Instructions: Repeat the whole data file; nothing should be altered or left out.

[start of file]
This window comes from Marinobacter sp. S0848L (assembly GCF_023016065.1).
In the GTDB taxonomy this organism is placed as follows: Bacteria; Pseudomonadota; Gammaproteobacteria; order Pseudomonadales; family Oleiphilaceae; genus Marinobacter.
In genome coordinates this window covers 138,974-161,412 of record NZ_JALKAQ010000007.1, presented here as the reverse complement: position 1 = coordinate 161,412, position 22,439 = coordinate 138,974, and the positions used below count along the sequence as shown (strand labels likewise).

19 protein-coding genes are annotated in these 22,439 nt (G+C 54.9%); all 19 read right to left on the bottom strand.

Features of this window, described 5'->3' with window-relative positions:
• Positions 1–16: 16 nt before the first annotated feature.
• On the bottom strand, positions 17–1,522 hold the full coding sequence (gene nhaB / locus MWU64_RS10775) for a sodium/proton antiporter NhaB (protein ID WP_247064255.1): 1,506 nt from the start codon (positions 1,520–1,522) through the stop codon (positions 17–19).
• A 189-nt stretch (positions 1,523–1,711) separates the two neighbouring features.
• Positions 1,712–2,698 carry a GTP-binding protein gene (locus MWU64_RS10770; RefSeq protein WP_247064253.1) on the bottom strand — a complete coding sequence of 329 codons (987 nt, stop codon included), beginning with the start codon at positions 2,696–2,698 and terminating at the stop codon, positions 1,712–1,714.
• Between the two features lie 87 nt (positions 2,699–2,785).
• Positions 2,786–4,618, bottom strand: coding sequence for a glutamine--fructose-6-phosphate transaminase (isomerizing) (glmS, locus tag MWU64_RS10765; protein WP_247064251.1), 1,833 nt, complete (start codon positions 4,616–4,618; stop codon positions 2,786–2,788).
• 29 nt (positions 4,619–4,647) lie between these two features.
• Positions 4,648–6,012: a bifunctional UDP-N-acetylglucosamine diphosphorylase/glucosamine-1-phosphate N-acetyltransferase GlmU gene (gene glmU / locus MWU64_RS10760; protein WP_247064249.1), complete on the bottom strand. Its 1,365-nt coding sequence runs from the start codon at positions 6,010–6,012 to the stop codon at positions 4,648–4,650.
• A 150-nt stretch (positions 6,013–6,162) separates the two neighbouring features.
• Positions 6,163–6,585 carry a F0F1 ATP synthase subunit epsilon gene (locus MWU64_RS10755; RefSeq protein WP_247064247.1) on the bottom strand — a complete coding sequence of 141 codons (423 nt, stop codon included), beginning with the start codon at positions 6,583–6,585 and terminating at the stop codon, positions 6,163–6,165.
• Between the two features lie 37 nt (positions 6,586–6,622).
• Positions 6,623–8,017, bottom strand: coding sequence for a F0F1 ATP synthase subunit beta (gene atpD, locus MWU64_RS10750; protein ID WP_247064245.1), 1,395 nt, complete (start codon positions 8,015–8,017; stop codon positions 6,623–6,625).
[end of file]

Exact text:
This window comes from Marinobacter sp. S0848L (assembly GCF_023016065.1).
In the GTDB taxonomy this organism is placed as follows: Bacteria; Pseudomonadota; Gammaproteobacteria; order Pseudomonadales; family Oleiphilaceae; genus Marinobacter.
In genome coordinates this window covers 138,974-161,412 of record NZ_JALKAQ010000007.1, presented here as the reverse complement: position 1 = coordinate 161,412, position 22,439 = coordinate 138,974, and the positions used below count along the sequence as shown (strand labels likewise).

19 protein-coding genes are annotated in these 22,439 nt (G+C 54.9%); all 19 read right to left on the bottom strand.

Features of this window, described 5'->3' with window-relative positions:
• Positions 1–16: 16 nt before the first annotated feature.
• On the bottom strand, positions 17–1,522 hold the full coding sequence (gene nhaB / locus MWU64_RS10775) for a sodium/proton antiporter NhaB (protein ID WP_247064255.1): 1,506 nt from the start codon (positions 1,520–1,522) through the stop codon (positions 17–19).
• A 189-nt stretch (positions 1,523–1,711) separates the two neighbouring features.
• Positions 1,712–2,698 carry a GTP-binding protein gene (locus MWU64_RS10770; RefSeq protein WP_247064253.1) on the bottom strand — a complete coding sequence of 329 codons (987 nt, stop codon included), beginning with the start codon at positions 2,696–2,698 and terminating at the stop codon, positions 1,712–1,714.
• Between the two features lie 87 nt (positions 2,699–2,785).
• Positions 2,786–4,618, bottom strand: coding sequence for a glutamine--fructose-6-phosphate transaminase (isomerizing) (glmS, locus tag MWU64_RS10765; protein WP_247064251.1), 1,833 nt, complete (start codon positions 4,616–4,618; stop codon positions 2,786–2,788).
• 29 nt (positions 4,619–4,647) lie between these two features.
• Positions 4,648–6,012: a bifunctional UDP-N-acetylglucosamine diphosphorylase/glucosamine-1-phosphate N-acetyltransferase GlmU gene (gene glmU / locus MWU64_RS10760; protein WP_247064249.1), complete on the bottom strand. Its 1,365-nt coding sequence runs from the start codon at positions 6,010–6,012 to the stop codon at positions 4,648–4,650.
• A 150-nt stretch (positions 6,013–6,162) separates the two neighbouring features.
• Positions 6,163–6,585 carry a F0F1 ATP synthase subunit epsilon gene (locus MWU64_RS10755; RefSeq protein WP_247064247.1) on the bottom strand — a complete coding sequence of 141 codons (423 nt, stop codon included), beginning with the start codon at positions 6,583–6,585 and terminating at the stop codon, positions 6,163–6,165.
• Between the two features lie 37 nt (positions 6,586–6,622).
• Positions 6,623–8,017, bottom strand: coding sequence for a F0F1 ATP synthase subunit beta (gene atpD, locus MWU64_RS10750; protein ID WP_247064245.1), 1,395 nt, complete (start codon positions 8,015–8,017; stop codon positions 6,623–6,625).